Desparate Journalist 1

Desperate JournalistDesperate Journalist
Thekla, Bristol
15th January 2022

It was a relief even to be at Thekla on Saturday night, with the promise of a more desirable source of existential angst to distract from the national/global pictures of Weltschmerz and ennui, courtesy of Desperate Journalist.

So many people’s shows have been rescheduled or derailed in recent months, due to the uncertainty of whether what was booked in optimistic good faith would ever come to pass. All it takes is one band member to fall foul of the dreaded double line on a lateral flow test and the best-laid schemes of your favourite combo fall apart quicker than a Downing Street sponsored ‘Follow The Rules’ fundraiser. Bearing in mind the habits of many a popular musician in decades gone by, who’d have thought that the most regular thing to go up a performer’s nose in the early 2020s would be those tiny swab sticks, eh?

Just switching to gig mode and heading below decks at Thekla felt like moving from the title of their most recent album, Maximum Sorrow!, leaving our currently moribund world behind in exchange for the title of their third album, In Search Of The Miraculous. Desperate Journalist devotees and/or art nerds will be itching to point out here that the title of their third album relates to an ultimately flawed and fatally disastrous mission to cross a vast and powerful ocean in a teeny-tiny boat by conceptual artist Bas Jan Ader. Saturday night, however, gave us all the best bits that a ‘search for the miraculous’ could entail, without any of the nautical mishaps.

Desperate Journalist had it sussed where Ader came unstuck in their search for a little bit of life’s awe and wonder. Thekla’s a bigger, sturdier boat. It’s in calm waters. It’s moored. They didn’t go it alone either, like Ader did; they did it with the support of an enthusiastic crowd. That might seem like stating the obvious for a show, but from an early stage in the set, we had voices yelling declarations of love and good cheer from the crowd between songs. It became a kind of anti-heckle, fuelled very much by the early exchange between one gentleman and lead singer Jo Bevan. He yelled, “That was brilliant!” to which she swiftly responded, with a knowing irony, “You have exceptional taste.”

Desperate Journalist

That exchange followed on from Why Are You So Boring? from the album Grow Up. The fanboy chant from within the assembled ranks had been spot on. It was brilliant. Jo Bevan gave us an extra layer of performative interpretation on top of the original words, really inhabiting the lyrics’ persona. Whereas the original has some exasperation to it, the January 2022 iteration sounded like it was purely baiting its addressee, pointing out his abject pointlessness, and quite enjoying doing so.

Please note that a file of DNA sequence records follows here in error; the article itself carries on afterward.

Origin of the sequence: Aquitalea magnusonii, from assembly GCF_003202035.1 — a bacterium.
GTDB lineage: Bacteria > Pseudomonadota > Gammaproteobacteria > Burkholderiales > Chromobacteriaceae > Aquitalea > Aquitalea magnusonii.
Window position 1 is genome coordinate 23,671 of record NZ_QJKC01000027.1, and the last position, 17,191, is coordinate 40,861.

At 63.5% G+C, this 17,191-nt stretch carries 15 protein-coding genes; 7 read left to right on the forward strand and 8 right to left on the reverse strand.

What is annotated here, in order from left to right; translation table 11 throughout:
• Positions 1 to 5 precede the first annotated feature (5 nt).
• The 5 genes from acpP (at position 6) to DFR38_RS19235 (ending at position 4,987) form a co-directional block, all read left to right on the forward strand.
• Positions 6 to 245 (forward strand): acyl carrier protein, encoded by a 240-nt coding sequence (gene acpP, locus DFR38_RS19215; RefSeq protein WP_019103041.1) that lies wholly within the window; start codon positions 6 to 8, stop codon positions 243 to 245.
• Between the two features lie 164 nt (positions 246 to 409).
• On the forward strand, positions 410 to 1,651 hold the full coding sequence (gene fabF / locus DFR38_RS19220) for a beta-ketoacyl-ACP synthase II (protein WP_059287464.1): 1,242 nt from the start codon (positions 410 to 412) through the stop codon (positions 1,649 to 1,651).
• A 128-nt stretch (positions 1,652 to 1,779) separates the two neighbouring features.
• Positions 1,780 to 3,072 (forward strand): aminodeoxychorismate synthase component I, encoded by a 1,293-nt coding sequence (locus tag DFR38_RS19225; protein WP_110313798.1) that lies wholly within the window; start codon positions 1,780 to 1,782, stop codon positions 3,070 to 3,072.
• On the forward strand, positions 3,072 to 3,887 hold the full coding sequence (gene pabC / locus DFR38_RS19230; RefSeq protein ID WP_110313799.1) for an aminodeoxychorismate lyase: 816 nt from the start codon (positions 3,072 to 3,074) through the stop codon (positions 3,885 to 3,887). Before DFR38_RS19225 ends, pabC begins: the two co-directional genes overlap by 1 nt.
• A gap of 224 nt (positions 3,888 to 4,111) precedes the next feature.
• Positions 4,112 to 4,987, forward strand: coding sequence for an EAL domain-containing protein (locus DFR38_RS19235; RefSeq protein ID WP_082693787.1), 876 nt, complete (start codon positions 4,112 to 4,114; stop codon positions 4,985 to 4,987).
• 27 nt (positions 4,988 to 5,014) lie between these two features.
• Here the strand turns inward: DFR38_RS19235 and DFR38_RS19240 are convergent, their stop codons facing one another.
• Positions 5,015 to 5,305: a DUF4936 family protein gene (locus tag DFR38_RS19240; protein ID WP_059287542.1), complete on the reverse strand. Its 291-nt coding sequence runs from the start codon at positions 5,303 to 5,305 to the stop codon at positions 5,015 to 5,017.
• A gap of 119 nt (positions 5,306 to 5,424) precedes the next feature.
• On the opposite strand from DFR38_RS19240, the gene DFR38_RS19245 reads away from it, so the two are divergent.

Desperate Journalist are fascinating to watch, be that Jo Bevan going through the full spectrum of emotions while wrapped in her red mic lead or Rob Hardy pogoing with boundless energy and wringing the neck of his guitar as if only he or it could survive. Compositionally, Simon Drowner’s bass and Caz Helbert’s drums occupy our ears as much as vocals and lead guitar. This transfers to how we watch the band on stage, with bassist and drummer being as watchable as the traditional lead figures.

Headier tracks from their 2014 debut album like Cristina and Control sat alongside heavier tracks from Maximum Sorrow! such as Fault and Armageddon. Personality Girlfriend and Satellite gave us a different sense of ‘falling’ in the phrase ‘falling in love’. The lighter moments were inflected with subtlety and sweetness and the darkest moments thrummed with furious anger. Desperate Journalist’s chairoscuro world certainly beats the mundane and monochrome. An hour or so in that world feels like venturing to a much better place.

You can find Desperate Journalist online here.
You can also find them on FacebookTwitterBandcampSoundCloud and Instagram, as well as in pleasing 3D human form at gigs.

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All words and photos by Jon Kean. More writing by Jon on Louder Than War can be found at his author’s archive. He tweets as @keanotherapy

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An afternoon drinking with Noel Redding meant that I probably peaked at fifteen. Lowering the tone since 1974. Music was my first love and it will be my last.

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